The Assumption of Our Lady

December 8, 1951

How many days have gone by? It is difficult to ascertain it. If one judges by the flowers that form a crown around the dead body, one should say that only a few hours have gone by. But if one judges by the olive branches on which the fresh flowers are lying, branches with leaves already withered, and by the other withered flowers lying like relics on the cover of the chest, one must conclude that some days have by now gone by.

 
[...]

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One of the problems that arise in any discussion on Co-redemption is the limiting of Redemption exclusively to the events of Good Friday. We must realize that the whole life of Christ is of salvific value, from His Annunciation to the hidden years of Nazareth, His public ministry, His passion, death, resurrection and ascension. Throughout His life Jesus is true to His name as the one who saves.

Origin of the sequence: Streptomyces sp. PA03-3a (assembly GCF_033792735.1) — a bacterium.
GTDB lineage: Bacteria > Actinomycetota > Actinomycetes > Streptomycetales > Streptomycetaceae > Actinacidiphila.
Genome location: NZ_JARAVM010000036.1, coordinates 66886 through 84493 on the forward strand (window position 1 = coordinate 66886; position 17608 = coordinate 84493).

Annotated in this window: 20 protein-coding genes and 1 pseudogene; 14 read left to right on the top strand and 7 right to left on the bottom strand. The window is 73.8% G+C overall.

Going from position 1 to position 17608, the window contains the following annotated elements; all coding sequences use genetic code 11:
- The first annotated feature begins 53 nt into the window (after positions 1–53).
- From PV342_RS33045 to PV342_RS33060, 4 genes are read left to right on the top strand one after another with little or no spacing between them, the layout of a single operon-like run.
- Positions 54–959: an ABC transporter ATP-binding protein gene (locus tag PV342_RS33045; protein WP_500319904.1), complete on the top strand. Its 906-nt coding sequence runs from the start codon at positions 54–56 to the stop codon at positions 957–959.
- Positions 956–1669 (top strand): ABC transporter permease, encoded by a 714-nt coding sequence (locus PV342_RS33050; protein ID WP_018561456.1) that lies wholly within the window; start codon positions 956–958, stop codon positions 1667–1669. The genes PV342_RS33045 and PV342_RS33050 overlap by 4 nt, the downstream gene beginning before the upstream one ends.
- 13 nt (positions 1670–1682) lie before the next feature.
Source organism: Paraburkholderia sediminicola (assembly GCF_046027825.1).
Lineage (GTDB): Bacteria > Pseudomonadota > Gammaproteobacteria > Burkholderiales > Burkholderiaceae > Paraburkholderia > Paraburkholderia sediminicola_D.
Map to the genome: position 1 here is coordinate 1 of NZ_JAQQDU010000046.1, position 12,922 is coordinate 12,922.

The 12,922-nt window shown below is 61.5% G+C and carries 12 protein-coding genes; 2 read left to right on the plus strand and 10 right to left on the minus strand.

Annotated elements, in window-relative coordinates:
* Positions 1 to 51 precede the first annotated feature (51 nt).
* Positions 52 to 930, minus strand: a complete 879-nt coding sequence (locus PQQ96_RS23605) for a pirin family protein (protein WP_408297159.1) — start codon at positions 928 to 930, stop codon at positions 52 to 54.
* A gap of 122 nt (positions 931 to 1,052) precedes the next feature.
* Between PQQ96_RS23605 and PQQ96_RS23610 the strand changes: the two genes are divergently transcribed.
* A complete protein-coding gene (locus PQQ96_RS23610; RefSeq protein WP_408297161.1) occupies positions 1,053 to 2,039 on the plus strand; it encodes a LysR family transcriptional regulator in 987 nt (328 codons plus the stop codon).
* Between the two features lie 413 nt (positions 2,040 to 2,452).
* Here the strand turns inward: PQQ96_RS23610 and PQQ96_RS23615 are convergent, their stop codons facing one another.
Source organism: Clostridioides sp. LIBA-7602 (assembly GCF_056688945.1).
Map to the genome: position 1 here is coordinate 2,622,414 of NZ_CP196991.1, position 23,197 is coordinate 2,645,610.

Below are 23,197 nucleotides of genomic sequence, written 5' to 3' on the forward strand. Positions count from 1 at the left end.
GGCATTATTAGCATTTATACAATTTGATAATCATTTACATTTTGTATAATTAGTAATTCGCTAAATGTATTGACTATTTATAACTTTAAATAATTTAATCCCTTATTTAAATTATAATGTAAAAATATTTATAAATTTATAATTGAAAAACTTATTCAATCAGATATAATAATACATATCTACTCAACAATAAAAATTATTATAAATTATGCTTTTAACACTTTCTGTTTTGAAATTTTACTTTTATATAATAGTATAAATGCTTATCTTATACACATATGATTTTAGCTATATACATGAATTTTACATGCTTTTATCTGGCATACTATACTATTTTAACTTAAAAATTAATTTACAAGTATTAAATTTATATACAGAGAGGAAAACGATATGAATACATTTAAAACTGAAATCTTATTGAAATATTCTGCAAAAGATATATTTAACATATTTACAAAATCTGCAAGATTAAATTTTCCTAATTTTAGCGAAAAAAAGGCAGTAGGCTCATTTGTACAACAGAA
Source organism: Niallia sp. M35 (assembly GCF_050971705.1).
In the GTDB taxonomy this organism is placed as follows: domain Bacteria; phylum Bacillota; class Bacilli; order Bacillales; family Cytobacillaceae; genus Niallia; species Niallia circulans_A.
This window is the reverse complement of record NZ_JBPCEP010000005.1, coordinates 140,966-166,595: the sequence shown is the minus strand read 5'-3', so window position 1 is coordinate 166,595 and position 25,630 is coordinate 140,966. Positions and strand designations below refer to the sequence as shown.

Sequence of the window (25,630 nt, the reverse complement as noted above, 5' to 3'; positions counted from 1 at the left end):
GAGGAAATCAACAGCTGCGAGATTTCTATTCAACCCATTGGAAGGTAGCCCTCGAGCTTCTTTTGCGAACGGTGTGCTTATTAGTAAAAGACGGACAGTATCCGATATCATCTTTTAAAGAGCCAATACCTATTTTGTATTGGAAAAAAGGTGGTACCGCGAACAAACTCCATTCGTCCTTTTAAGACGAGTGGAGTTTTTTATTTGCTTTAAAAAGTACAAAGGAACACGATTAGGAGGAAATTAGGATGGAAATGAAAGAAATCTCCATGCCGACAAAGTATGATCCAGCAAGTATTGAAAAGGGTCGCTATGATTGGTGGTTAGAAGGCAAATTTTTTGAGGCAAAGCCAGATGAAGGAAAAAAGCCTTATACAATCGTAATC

In the West when the feast of the Annunciation, March 25, falls on Good Friday, the feast is moved to another day as if the two events are unrelated and cause a distraction. The Fathers of the second century speak of the inseparability of the Incarnation and the Passion of the Son of God. The Incarnation was Salvation. For them to invoke the former is to include the latter. John Saward in the “Mysteries of March” states that for the Fathers “to say Incarnation is to say Cross.” (1)